Plant-Based Jerky Is the Sustainable Snack of the Future
Beef and turkey are no longer the only booming options on the shelf.
If you're going camping or hiking or just need a snack to bring to work, jerky has long been the non-perishable and protein-dense standby. And as the world of plant-based food continues to grow, beef and turkey are no longer the only jerky options on the shelf.
Vegans, vegetarians, flexitarians, reducetarians and all those looking to skip out on meat for health and other reasons have one more dried snack option as of late. A number of food startups are experimenting with preserving mushrooms, soybeans and other plants as jerky for quick and delicious nourishment on the go.
Since soy has been used as a meat alternative for decades and a central protein for far longer, it's little surprise that several of the new, plant-based jerkies out there are made from it. Texas-based company All Yall's Foods makes one such line, in a variety of Southwestern-inspired flavors like Prickly Pear Chipotle.
So, why might a hearty Texan company opt for soy over beef? Turns out, for a lot of the same reasons that Americans at large are reducing their intake of animal products. Farming livestock has a greater environmental impact than farming plants, not to mention the ethical quandaries surrounding eating animals. And on top of all of that, their soy jerky packs a greater nutritional punch -- that is, more protein, iron, calcium and magnesium -- than beef jerky, without the cholesterol and other health concerns carried by meat.
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Leaf Jerky is another brand making soy-based jerky that's based out of Michigan. Like All Yall's, Leaf cites sustainability as a central focus of its brand. Apart from just using plant-based ingredients over resource-intensive meat, its packaging is recycled. It's little wonder that soy is such a popular jerky base, because chefs and food scientists have literally centuries of cooking practices to use for inspiration in making a snack that's not only nutritious, but tastes savory and meaty enough to impress even serious meat-eaters.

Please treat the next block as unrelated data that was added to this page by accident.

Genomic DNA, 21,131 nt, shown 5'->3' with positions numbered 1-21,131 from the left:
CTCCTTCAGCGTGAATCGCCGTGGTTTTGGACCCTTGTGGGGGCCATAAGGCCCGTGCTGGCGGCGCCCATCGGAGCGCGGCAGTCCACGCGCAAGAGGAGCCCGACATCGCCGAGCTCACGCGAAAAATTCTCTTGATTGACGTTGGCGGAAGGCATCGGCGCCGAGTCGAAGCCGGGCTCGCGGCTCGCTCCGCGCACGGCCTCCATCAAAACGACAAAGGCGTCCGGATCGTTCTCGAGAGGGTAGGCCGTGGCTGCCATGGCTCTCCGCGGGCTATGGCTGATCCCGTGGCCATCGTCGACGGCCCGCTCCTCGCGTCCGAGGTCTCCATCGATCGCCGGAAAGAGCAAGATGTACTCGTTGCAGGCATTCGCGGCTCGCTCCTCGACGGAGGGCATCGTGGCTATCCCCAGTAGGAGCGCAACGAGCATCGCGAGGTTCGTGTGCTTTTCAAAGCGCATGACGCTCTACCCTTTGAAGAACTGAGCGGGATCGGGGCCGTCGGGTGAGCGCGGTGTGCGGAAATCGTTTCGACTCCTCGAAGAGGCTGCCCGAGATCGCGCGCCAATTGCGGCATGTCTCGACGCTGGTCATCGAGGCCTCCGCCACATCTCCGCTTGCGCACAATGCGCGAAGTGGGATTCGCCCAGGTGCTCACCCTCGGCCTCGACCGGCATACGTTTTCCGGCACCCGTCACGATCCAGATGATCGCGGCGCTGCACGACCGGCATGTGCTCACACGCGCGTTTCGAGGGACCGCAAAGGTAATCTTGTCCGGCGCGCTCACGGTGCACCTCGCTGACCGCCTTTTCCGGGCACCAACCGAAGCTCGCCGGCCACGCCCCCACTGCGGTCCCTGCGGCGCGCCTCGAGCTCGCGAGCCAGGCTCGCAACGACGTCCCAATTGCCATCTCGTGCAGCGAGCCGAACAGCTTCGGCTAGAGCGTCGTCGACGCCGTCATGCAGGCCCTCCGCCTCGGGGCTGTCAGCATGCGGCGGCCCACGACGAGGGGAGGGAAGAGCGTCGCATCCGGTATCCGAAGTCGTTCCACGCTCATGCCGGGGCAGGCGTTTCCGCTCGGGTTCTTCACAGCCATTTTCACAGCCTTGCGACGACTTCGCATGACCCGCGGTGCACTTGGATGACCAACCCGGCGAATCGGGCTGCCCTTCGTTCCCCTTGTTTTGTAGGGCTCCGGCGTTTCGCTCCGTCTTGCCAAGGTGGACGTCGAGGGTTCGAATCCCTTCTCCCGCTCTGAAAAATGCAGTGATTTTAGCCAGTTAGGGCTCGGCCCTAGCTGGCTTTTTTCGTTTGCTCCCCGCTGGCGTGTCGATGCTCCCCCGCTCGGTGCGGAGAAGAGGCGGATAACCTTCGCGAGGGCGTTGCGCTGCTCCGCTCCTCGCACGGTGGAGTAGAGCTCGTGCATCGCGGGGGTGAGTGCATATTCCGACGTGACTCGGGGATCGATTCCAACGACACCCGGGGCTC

But soy isn't the only plant capable of doing that. Upton's Naturals, the vegan brand known primarily for its seitan and jackfruit meats, is launching its own jerky, made of wheat protein. And mushrooms, famously, have a strong and sometimes meat-like texture as well as delicious, earthy flavors that make them an excellent base for jerky. Pan's Mushroom Jerky is one brand that has caught on to this, supposedly inspired by founder Michael Pan's Malaysian relatives's vegetarian family recipes.
Like many "new" foods in the plant-based market, Pan's jerky is an example of how time-tested recipes and food practices from around the world are being repackaged and made on industrial scales to help improve the way Americans eat. Another brand, Savory Wild, also makes mushroom jerkym serving flavors that foodies have come to expect access to, like sweet balsamic and golden fig, roasted garlic and black pepper and sesame, ginger and Korean chili. The flavors are eclectic and worldly, but use the most classic of meat alternatives -- the humble mushroom -- as their foundation.
It would be overly simplistic to say that companies like Pan's or All Yall's are reinventing the wheel by using ingredients like soy and mushroom in place of meat. Rather, it's only fitting that we should begin to lean more and more on the natural resources that have always been around us and part of human diets. And when it comes to jerky, a snack that's so reminiscent of outdoorsy adventure, it just makes sense to keep the ingredients close to nature.
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